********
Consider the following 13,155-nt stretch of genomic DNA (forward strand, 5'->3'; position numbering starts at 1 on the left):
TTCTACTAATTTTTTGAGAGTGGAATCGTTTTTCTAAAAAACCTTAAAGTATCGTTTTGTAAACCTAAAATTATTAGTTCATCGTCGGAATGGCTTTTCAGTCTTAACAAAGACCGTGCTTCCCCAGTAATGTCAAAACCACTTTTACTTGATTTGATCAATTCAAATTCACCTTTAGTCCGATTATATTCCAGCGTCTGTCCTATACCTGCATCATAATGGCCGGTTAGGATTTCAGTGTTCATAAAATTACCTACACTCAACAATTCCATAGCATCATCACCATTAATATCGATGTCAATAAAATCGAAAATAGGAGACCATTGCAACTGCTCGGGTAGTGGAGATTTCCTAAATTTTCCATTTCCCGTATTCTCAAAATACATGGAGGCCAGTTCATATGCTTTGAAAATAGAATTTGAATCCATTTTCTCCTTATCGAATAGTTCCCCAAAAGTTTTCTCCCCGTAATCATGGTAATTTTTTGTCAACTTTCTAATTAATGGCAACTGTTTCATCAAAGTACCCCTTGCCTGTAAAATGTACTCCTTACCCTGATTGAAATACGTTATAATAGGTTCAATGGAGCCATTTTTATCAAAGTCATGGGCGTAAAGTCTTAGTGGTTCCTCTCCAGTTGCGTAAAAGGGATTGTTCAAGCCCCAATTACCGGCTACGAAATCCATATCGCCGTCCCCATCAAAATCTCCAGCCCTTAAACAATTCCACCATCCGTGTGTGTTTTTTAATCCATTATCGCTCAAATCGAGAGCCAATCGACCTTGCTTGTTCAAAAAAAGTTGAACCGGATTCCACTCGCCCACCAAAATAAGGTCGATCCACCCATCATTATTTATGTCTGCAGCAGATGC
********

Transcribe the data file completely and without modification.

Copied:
Consider the following 13,155-nt stretch of genomic DNA (forward strand, 5'->3'; position numbering starts at 1 on the left):
TTCTACTAATTTTTTGAGAGTGGAATCGTTTTTCTAAAAAACCTTAAAGTATCGTTTTGTAAACCTAAAATTATTAGTTCATCGTCGGAATGGCTTTTCAGTCTTAACAAAGACCGTGCTTCCCCAGTAATGTCAAAACCACTTTTACTTGATTTGATCAATTCAAATTCACCTTTAGTCCGATTATATTCCAGCGTCTGTCCTATACCTGCATCATAATGGCCGGTTAGGATTTCAGTGTTCATAAAATTACCTACACTCAACAATTCCATAGCATCATCACCATTAATATCGATGTCAATAAAATCGAAAATAGGAGACCATTGCAACTGCTCGGGTAGTGGAGATTTCCTAAATTTTCCATTTCCCGTATTCTCAAAATACATGGAGGCCAGTTCATATGCTTTGAAAATAGAATTTGAATCCATTTTCTCCTTATCGAATAGTTCCCCAAAAGTTTTCTCCCCGTAATCATGGTAATTTTTTGTCAACTTTCTAATTAATGGCAACTGTTTCATCAAAGTACCCCTTGCCTGTAAAATGTACTCCTTACCCTGATTGAAATACGTTATAATAGGTTCAATGGAGCCATTTTTATCAAAGTCATGGGCGTAAAGTCTTAGTGGTTCCTCTCCAGTTGCGTAAAAGGGATTGTTCAAGCCCCAATTACCGGCTACGAAATCCATATCGCCGTCCCCATCAAAATCTCCAGCCCTTAAACAATTCCACCATCCGTGTGTGTTTTTTAATCCATTATCGCTCAAATCGAGAGCCAATCGACCTTGCTTGTTCAAAAAAAGTTGAACCGGATTCCACTCGCCCACCAAAATAAGGTCGATCCACCCATCATTATTTATGTCTGCAGCAGATGC